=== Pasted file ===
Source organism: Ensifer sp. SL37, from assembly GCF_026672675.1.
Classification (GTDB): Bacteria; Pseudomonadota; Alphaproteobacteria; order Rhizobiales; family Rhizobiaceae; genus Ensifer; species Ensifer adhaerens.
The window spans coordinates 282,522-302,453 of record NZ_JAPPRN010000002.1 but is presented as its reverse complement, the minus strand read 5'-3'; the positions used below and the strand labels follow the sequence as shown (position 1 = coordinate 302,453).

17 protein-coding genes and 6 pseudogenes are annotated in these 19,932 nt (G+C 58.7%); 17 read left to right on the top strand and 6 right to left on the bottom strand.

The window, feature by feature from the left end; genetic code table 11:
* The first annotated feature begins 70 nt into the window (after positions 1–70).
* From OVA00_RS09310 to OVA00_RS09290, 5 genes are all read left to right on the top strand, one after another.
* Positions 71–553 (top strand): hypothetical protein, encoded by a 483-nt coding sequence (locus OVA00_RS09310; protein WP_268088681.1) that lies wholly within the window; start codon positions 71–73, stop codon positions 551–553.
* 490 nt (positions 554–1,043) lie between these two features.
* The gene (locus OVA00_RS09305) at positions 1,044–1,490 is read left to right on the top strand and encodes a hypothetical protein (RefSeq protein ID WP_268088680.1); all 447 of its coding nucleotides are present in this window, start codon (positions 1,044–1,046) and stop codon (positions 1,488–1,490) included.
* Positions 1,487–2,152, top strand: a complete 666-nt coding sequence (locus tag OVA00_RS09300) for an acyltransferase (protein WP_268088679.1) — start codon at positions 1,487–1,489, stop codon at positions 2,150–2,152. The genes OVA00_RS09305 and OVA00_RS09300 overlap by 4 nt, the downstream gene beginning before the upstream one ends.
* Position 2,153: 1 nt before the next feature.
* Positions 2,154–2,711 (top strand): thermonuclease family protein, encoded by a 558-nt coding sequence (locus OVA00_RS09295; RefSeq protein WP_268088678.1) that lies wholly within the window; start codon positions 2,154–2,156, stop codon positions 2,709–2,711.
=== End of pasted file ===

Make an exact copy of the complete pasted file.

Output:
Source organism: Ensifer sp. SL37, from assembly GCF_026672675.1.
Classification (GTDB): Bacteria; Pseudomonadota; Alphaproteobacteria; order Rhizobiales; family Rhizobiaceae; genus Ensifer; species Ensifer adhaerens.
The window spans coordinates 282,522-302,453 of record NZ_JAPPRN010000002.1 but is presented as its reverse complement, the minus strand read 5'-3'; the positions used below and the strand labels follow the sequence as shown (position 1 = coordinate 302,453).

17 protein-coding genes and 6 pseudogenes are annotated in these 19,932 nt (G+C 58.7%); 17 read left to right on the top strand and 6 right to left on the bottom strand.

The window, feature by feature from the left end; genetic code table 11:
* The first annotated feature begins 70 nt into the window (after positions 1–70).
* From OVA00_RS09310 to OVA00_RS09290, 5 genes are all read left to right on the top strand, one after another.
* Positions 71–553 (top strand): hypothetical protein, encoded by a 483-nt coding sequence (locus OVA00_RS09310; protein WP_268088681.1) that lies wholly within the window; start codon positions 71–73, stop codon positions 551–553.
* 490 nt (positions 554–1,043) lie between these two features.
* The gene (locus OVA00_RS09305) at positions 1,044–1,490 is read left to right on the top strand and encodes a hypothetical protein (RefSeq protein ID WP_268088680.1); all 447 of its coding nucleotides are present in this window, start codon (positions 1,044–1,046) and stop codon (positions 1,488–1,490) included.
* Positions 1,487–2,152, top strand: a complete 666-nt coding sequence (locus tag OVA00_RS09300) for an acyltransferase (protein WP_268088679.1) — start codon at positions 1,487–1,489, stop codon at positions 2,150–2,152. The genes OVA00_RS09305 and OVA00_RS09300 overlap by 4 nt, the downstream gene beginning before the upstream one ends.
* Position 2,153: 1 nt before the next feature.
* Positions 2,154–2,711 (top strand): thermonuclease family protein, encoded by a 558-nt coding sequence (locus OVA00_RS09295; RefSeq protein WP_268088678.1) that lies wholly within the window; start codon positions 2,154–2,156, stop codon positions 2,709–2,711.